ATWATER — Officials are making moves to correct the financial crisis that hit the city this year.
Frank Pietro, interim city manager and police chief, developed a plan shortly after the city realized the extent of its financial crisis and is now working on a budget with some outside help.
His plan included eight layoffs, large pay concessions from employees and budget reductions not related to personnel. The action is estimated to provide nearly $3 million in savings.
But a report by Municipal Resource Group, which the city hired in August to provide a financial assessment, shows the city's finances are slightly worse than originally projected.
Early estimates said the city's general fund deficit ranged from $3.3 million to $3.7 million, but representatives from the Municipal Resource Group said that number is actually $4.2 million or more.
With a more accurate financial picture available, Pietro is meeting with the Municipal Resource Group today to work on the budget for this fiscal year. The goal is to have it done by January.
Mayor Joan Faul said she's still confident that Pietro's plan will go a long way to helping the city, but noted that more reductions could be necessary, including possible layoffs.
Faul, like other city officials, wasn't surprised by the numbers given in the report by the Municipal Resource Group. She said she was pleased with its thoroughness.
"They gave us 25 areas to work on, so we're all working very hard to try and solve the different financial problems," Faul said. "We are very fortunate that our community and our staff have supported us."
The city is taking steps to correct other upside-down city funds.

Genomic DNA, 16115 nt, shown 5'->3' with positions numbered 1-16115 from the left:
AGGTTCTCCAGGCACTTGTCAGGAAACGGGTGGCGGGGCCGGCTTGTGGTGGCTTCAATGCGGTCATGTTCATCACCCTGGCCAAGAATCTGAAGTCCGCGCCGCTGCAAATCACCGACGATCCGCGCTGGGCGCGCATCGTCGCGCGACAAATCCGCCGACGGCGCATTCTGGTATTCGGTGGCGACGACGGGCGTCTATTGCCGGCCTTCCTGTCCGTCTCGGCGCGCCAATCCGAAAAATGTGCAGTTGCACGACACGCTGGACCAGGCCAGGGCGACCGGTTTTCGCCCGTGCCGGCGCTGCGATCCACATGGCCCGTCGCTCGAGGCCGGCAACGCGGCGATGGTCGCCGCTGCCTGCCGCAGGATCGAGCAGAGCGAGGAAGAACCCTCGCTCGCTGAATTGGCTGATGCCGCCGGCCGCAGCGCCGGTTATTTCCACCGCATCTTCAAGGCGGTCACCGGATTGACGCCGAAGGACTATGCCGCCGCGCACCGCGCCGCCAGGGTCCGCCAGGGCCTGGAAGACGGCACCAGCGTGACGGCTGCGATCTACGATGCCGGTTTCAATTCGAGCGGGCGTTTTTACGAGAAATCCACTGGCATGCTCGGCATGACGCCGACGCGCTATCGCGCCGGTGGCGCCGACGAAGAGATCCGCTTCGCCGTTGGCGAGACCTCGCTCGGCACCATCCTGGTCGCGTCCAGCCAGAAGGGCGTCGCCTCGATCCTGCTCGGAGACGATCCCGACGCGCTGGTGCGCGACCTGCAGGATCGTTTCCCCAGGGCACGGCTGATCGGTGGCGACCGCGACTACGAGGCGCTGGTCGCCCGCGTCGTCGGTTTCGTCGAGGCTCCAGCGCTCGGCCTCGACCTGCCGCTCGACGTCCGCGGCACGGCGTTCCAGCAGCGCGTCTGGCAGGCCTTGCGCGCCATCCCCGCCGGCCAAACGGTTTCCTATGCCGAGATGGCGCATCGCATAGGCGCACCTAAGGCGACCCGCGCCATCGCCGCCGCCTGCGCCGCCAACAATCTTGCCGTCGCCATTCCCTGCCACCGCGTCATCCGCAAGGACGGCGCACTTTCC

Its sanitation fund, which covers garbage pickup, had a negative $3.7 million fund balance at the end of the 2011-12 fiscal year, according to the report to council. The fund owes that money to other city funds it borrowed from.
The Municipal Resource Group reported that Atwater will have to increase rates to eliminate the deficit and repay the borrowed funds. Atwater's sanitation rates haven't been raised in a decade, but the council is negotiating a new contract.
Another struggling fund -- water -- had a negative balance of about $1.1 million at the end of the 2011-12 fiscal year. The deficit has been covered by borrowing from other funds.
The city is in the process of raising water rates.
Glen Carrington, Atwater's finance director, said that for now, the city is primarily working with the Municipal Resource Group to develop a balanced budget for this fiscal year. The city will then look at tackling the deficit in the general fund.
The city still needs to close the books for the 2011- 12 fiscal year, Carrington noted.
Atwater's plan to improve its financial standing includes a special election for a half-cent sales tax aimed at supporting public safety.
That election is set for March 5, but Mike Oliver, managing consultant for Municipal Resource Group, cautioned that the city needs to develop a contingency plan in case the measure doesn't pass.
Reporter Mike North can be reached at (209) 385-2453 or email@example.com.